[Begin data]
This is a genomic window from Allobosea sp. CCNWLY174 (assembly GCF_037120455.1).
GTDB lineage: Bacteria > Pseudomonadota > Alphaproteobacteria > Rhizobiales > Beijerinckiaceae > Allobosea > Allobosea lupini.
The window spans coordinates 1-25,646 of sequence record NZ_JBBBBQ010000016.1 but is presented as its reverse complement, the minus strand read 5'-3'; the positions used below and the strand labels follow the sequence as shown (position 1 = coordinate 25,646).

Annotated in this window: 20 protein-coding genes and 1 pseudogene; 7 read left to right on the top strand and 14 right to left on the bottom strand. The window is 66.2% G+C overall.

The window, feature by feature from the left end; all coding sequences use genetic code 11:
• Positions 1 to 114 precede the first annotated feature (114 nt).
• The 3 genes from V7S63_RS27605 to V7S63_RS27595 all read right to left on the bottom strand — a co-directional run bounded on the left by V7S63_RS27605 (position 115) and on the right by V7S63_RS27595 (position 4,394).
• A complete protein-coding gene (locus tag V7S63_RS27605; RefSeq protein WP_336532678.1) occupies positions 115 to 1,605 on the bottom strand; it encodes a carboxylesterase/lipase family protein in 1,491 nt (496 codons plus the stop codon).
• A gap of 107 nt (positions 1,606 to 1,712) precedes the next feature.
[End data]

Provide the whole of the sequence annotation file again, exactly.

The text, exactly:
This is a genomic window from Allobosea sp. CCNWLY174 (assembly GCF_037120455.1).
GTDB lineage: Bacteria > Pseudomonadota > Alphaproteobacteria > Rhizobiales > Beijerinckiaceae > Allobosea > Allobosea lupini.
The window spans coordinates 1-25,646 of sequence record NZ_JBBBBQ010000016.1 but is presented as its reverse complement, the minus strand read 5'-3'; the positions used below and the strand labels follow the sequence as shown (position 1 = coordinate 25,646).

Annotated in this window: 20 protein-coding genes and 1 pseudogene; 7 read left to right on the top strand and 14 right to left on the bottom strand. The window is 66.2% G+C overall.

The window, feature by feature from the left end; all coding sequences use genetic code 11:
• Positions 1 to 114 precede the first annotated feature (114 nt).
• The 3 genes from V7S63_RS27605 to V7S63_RS27595 all read right to left on the bottom strand — a co-directional run bounded on the left by V7S63_RS27605 (position 115) and on the right by V7S63_RS27595 (position 4,394).
• A complete protein-coding gene (locus tag V7S63_RS27605; RefSeq protein WP_336532678.1) occupies positions 115 to 1,605 on the bottom strand; it encodes a carboxylesterase/lipase family protein in 1,491 nt (496 codons plus the stop codon).
• A gap of 107 nt (positions 1,606 to 1,712) precedes the next feature.